The content of this article is intended to provide a general guide to the subject matter. Specialist advice should be sought about your specific circumstances.…
Source: http://www.dritoday.org, January 16, 2013
By: Marc Zimet
On December 13, 2012, the Court of Appeals for the First District filed its opinion in Beacon Residential Community Association v. Skidmore, Owings & Merrill LLP et al. (No. A134542.) The decision is bad news for architects and other design professionals since it holds they can be held liable in negligence to third party purchasers under both the common law and Senate Bill 800.
Skidmore, Owings & Merrill LLP (SOM) and HKS Architects (HKS) provided architectural and engineering services for the Beacon Residential Condominiums, a 595 unit development in San Francisco. Alleged construction defects caused problems with water infiltration, inadequate fire separations, structural cracks, and other life safety hazards. SOM and HKS demurred to claims for negligence and statutory negligence. The trial court granted the demurrer, reasoning that design professionals owe no duty of care to condominium associations or residents if the owner retains final decision-making power over the design. Plaintiffs appealed.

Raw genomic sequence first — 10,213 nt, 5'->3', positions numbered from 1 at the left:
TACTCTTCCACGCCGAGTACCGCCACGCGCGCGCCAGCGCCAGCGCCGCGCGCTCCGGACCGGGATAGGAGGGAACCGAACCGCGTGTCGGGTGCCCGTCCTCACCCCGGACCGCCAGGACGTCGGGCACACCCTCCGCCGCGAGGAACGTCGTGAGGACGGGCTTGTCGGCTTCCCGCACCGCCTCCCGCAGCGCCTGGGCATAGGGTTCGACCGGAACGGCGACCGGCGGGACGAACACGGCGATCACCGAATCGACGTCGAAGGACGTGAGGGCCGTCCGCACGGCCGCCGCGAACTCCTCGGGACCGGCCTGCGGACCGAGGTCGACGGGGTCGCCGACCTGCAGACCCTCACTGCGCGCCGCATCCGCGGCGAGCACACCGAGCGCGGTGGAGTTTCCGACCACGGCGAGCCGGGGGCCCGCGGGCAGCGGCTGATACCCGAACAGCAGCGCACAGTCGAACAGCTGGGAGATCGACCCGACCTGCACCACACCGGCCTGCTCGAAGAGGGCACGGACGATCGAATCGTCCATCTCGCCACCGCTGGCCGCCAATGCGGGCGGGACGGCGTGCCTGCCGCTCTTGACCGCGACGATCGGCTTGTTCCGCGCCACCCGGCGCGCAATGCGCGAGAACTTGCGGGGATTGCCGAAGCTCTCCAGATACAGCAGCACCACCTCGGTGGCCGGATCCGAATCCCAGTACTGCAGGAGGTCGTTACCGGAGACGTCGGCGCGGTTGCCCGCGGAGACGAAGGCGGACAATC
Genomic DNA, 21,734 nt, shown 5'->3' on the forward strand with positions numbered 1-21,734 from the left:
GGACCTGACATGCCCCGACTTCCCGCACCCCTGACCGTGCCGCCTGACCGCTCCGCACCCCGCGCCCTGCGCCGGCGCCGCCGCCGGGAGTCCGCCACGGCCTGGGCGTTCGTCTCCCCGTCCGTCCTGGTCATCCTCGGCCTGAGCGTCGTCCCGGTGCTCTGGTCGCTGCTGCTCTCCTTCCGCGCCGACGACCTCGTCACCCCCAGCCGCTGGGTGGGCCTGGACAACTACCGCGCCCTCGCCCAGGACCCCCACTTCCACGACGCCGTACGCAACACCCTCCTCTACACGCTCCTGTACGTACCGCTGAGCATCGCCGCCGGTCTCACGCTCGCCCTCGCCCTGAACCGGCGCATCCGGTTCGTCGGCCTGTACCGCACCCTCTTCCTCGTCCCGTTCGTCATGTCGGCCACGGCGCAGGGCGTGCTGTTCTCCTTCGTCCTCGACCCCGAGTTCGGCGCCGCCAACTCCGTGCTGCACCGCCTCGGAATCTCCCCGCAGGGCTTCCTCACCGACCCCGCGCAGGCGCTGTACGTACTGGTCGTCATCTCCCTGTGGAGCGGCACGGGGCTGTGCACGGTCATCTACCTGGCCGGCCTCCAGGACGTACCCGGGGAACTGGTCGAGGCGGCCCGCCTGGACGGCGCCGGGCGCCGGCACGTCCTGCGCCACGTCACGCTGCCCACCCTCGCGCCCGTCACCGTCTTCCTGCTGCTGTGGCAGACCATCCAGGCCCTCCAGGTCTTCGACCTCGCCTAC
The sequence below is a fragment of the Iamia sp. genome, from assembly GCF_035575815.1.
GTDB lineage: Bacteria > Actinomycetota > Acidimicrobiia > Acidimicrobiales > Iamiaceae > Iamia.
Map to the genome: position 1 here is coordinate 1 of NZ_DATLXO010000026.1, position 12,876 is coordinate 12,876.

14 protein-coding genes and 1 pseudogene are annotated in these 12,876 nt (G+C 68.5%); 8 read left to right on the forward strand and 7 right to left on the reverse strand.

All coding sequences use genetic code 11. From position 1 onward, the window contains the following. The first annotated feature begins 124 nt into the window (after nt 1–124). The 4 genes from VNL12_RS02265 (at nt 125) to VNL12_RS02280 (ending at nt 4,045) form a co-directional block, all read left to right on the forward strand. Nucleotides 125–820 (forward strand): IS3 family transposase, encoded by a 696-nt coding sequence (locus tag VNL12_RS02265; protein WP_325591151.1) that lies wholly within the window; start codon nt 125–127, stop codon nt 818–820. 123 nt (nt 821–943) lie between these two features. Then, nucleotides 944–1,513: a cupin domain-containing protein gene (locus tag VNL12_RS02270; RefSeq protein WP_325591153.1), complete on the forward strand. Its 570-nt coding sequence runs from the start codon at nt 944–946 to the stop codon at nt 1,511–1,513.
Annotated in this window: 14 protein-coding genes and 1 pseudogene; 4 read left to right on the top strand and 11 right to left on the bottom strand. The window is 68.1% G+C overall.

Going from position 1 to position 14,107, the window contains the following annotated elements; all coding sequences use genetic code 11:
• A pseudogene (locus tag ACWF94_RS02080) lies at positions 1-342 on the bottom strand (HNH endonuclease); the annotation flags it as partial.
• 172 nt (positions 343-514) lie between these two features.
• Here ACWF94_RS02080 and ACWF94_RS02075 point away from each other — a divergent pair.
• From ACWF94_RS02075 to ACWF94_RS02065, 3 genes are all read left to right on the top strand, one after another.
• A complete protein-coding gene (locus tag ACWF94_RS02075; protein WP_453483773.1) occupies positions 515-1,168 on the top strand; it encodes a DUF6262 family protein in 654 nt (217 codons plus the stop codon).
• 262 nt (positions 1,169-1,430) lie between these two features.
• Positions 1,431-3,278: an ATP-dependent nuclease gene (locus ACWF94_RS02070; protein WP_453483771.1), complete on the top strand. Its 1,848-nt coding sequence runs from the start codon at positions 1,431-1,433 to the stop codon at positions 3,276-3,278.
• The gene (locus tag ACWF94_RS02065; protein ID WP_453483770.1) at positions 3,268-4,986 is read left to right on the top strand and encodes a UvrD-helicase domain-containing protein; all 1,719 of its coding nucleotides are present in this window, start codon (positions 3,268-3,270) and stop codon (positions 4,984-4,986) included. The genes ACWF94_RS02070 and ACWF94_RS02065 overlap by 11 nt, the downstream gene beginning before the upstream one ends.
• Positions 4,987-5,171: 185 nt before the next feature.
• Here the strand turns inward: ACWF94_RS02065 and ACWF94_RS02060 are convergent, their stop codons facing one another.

The court of appeals reversed, finding that design professionals do, under some circumstances, owe a duty of care to third party purchasers and residents even when they do not have control. The Court viewed the issue as “not whether a design professional owes a duty of care to purchasers but the scope of that duty.” It applied the six policy factors from Biakanja to assess the scope of that duty: 1) extent to which the transaction was intended to affect the plaintiff, 2) foreseeability of harm to the plaintiff, 3) degree of certainty that the plaintiff suffered injury, 4) closeness of connection between defendant’s conduct and the injury suffered, 5) the moral blame attached to defendant’s conduct, and 6) the policy of preventing future harm.…